My 10 favourite Indian films of ’16
December 27 2016 10:46 PM
Manoj Bajpayee in Aligarh.

By Gautaman Bhaskaran

It is never easy for someone like me to cull out favourite films from the dozens and dozens I have seen over the course of 12 months in 2016. For, there is always something in every movie – or just about – that endears me to it. It can be an engaging story that is also well told. It can be a great idea plotted with panache. Or, it can be a fine piece of performance – like Vidya Balan’s in Kahaani 2: Durga Rani Singh in Hindi, which is one of my 10 most favourite films this year. 
I admired Balan’s pluck in going completely de-glam and daring to look her own plump self (like Kate Winslet in some movies) to play an ordinary employee in a school at Kalimpong – a hill station in West Bengal. This is of course no sequel to Kahaani 1, and director Sujoy Ghosh deftly takes us far away from the first to narrate a story of child molestation involving an uncle and his mother (!). Balan’s Durga Rani Singh notices this in the six-year girl, Mini, who finds it difficult to stay awake in class. “They never let me sleep at night”, she blurts out to Singh after persistent probing. Kahaani 2 takes off with Singh having to flee Kalimpong with the child to land in Chandan Nagar (Once a French settlement in Bengal) – where she meets a cop played by Arjun Rampal in a controlled avatar. Balan helps us not just watch a lurid tale unfold, but also feel the trauma with her brilliant portrayal of a woman – herself a victim of sexual abuse – anxious to save the child. Kahaani 2 has its flaws – the climax was unreal and there were a few contrivances. But as Ghosh asked me, “Can’t a director take artistic liberties.” So be it. 
There is another actor who floored me. Manoj Bajpayee, whose Aligarh (in Hindi, helmed by Hansal Mehta), premiered at the Busan International Film Festival. Bajpayee as the wronged homosexual professor at the Aligarh Muslim University literally carries the story from frame to frame with feeling, with a sense of utter dejection. Set in a conservative town in Uttar Pradesh from which the movie gets its name, Aligarh, it is about a professor (Bajpayee), fired from the university for his sexual preference, and a young journalist (Rajkumar Rao) who tells this tragic tale to the world.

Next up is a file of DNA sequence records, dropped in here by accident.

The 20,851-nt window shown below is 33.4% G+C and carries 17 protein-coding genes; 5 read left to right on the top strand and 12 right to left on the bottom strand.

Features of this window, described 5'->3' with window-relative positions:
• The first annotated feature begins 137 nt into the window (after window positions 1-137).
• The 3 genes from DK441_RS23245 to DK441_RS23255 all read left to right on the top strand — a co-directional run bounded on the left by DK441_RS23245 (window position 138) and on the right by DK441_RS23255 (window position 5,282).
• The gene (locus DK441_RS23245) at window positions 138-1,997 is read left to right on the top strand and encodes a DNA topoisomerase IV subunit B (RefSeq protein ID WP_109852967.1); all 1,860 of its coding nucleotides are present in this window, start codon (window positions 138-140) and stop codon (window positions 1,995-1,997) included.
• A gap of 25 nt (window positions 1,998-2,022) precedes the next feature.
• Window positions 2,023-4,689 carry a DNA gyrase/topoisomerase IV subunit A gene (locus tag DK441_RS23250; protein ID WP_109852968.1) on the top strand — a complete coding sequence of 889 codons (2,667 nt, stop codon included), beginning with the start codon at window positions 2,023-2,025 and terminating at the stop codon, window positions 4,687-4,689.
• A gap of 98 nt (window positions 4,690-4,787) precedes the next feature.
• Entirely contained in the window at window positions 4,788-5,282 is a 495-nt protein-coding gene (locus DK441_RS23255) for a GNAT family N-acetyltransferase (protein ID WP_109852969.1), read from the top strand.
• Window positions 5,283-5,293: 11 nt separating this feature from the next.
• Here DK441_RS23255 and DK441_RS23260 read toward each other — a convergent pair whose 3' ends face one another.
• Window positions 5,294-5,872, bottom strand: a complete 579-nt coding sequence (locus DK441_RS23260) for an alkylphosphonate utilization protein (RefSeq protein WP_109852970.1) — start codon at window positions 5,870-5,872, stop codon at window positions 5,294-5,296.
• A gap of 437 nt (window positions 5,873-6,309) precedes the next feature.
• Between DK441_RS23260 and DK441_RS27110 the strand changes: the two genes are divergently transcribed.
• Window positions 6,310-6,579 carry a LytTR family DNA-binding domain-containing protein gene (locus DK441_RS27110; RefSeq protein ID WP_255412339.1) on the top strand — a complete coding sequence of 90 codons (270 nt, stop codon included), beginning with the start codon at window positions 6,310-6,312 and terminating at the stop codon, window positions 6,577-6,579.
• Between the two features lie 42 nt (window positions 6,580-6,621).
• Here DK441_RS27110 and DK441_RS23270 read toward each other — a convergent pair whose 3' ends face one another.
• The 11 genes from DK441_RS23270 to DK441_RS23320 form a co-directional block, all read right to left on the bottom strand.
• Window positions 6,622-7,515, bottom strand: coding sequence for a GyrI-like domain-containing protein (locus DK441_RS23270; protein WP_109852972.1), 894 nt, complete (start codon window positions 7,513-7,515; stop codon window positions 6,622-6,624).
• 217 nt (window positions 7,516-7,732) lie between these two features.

Alankrita Shrivastava’s Hindi work, Lipstick Waale Sapne – which I saw at the Tokyo International Film Festival – appealed to me for its freshness of treatment and its novel way of elaborating some of India’s burning social issues. It plots the experiences of four women, two Hindus and two Muslims, who live in Bhopal. They are unfulfilled and unhappy, but with the gutsy ability to dream and dare. Beautiful Rehana (essayed by Plabita Borthakur) hails from a family of tailors, goes to college and is enamoured of all things feminine. She cannot of course buy them, but she can steal them, and shoplifts with a devil-may-care hidden beneath a veneer of disarming innocence. Then there is Leela (Aahana Kumra), who on the day of her engagement with a rich guy, does not flinch while taking advantage of a short power outage to engage physically with her boyfriend. And she is all game for this, having been in love with him, but forced into a marriage with a guy she does not care for. Shirin (portrayed with nuanced ease by Konkana Sen Sharma) has three little sons and a husband, who has just come back from Saudi Arabia. He treats his wife with unimaginable coldness, even forcing Shirin to go through a series of induced abortions. What is even worse, he blows a fuse when she finds out about his mistress, and stops Shirin from working as a salesgirl. The fourth woman is a 55-year-old widow, Usha (played with superb finesse by Ratna Pathak Shah) – a darling of the “mohalla”. Addressed reverentially as “Bhuvaji” (aunt), she whiles away her time reading pulp fiction, and when she meets a hunky swimming coach, she fantasises through mobile telephone conversations with him, pretending to be one of the characters in the novels she reads.